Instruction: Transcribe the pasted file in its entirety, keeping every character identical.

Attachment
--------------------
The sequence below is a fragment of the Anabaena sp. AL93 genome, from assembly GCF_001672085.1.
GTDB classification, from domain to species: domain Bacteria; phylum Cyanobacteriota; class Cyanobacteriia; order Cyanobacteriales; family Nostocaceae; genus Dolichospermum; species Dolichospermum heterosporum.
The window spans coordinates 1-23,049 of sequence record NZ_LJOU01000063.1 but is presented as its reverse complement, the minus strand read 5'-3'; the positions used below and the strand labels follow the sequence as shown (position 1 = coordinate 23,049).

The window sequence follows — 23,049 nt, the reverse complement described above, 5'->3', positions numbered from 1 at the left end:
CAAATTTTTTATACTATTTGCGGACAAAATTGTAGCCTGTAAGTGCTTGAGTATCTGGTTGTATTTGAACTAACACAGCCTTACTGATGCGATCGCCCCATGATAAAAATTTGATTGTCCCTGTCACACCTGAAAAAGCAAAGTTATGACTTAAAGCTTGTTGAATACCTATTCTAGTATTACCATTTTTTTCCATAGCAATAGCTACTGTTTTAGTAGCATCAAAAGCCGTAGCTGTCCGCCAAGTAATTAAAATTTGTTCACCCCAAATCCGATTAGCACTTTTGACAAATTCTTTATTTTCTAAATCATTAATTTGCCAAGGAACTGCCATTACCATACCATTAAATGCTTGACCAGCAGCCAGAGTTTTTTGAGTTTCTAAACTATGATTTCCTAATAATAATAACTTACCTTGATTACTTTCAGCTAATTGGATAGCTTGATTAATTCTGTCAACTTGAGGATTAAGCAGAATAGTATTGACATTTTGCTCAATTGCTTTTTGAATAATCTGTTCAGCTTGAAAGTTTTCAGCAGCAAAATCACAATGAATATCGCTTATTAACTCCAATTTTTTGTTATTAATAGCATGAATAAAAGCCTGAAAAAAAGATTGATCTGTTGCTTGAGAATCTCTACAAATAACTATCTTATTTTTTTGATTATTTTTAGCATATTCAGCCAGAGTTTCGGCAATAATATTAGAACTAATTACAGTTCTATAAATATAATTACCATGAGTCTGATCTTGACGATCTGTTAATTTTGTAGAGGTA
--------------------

The sequence below is a fragment of the Anabaena sp. AL93 genome, from assembly GCF_001672085.1.
GTDB classification, from domain to species: domain Bacteria; phylum Cyanobacteriota; class Cyanobacteriia; order Cyanobacteriales; family Nostocaceae; genus Dolichospermum; species Dolichospermum heterosporum.
The window spans coordinates 1-23,049 of sequence record NZ_LJOU01000063.1 but is presented as its reverse complement, the minus strand read 5'-3'; the positions used below and the strand labels follow the sequence as shown (position 1 = coordinate 23,049).

The window sequence follows — 23,049 nt, the reverse complement described above, 5'->3', positions numbered from 1 at the left end:
CAAATTTTTTATACTATTTGCGGACAAAATTGTAGCCTGTAAGTGCTTGAGTATCTGGTTGTATTTGAACTAACACAGCCTTACTGATGCGATCGCCCCATGATAAAAATTTGATTGTCCCTGTCACACCTGAAAAAGCAAAGTTATGACTTAAAGCTTGTTGAATACCTATTCTAGTATTACCATTTTTTTCCATAGCAATAGCTACTGTTTTAGTAGCATCAAAAGCCGTAGCTGTCCGCCAAGTAATTAAAATTTGTTCACCCCAAATCCGATTAGCACTTTTGACAAATTCTTTATTTTCTAAATCATTAATTTGCCAAGGAACTGCCATTACCATACCATTAAATGCTTGACCAGCAGCCAGAGTTTTTTGAGTTTCTAAACTATGATTTCCTAATAATAATAACTTACCTTGATTACTTTCAGCTAATTGGATAGCTTGATTAATTCTGTCAACTTGAGGATTAAGCAGAATAGTATTGACATTTTGCTCAATTGCTTTTTGAATAATCTGTTCAGCTTGAAAGTTTTCAGCAGCAAAATCACAATGAATATCGCTTATTAACTCCAATTTTTTGTTATTAATAGCATGAATAAAAGCCTGAAAAAAAGATTGATCTGTTGCTTGAGAATCTCTACAAATAACTATCTTATTTTTTTGATTATTTTTAGCATATTCAGCCAGAGTTTCGGCAATAATATTAGAACTAATTACAGTTCTATAAATATAATTACCATGAGTCTGATCTTGACGATCTGTTAATTTTGTAGAGGTA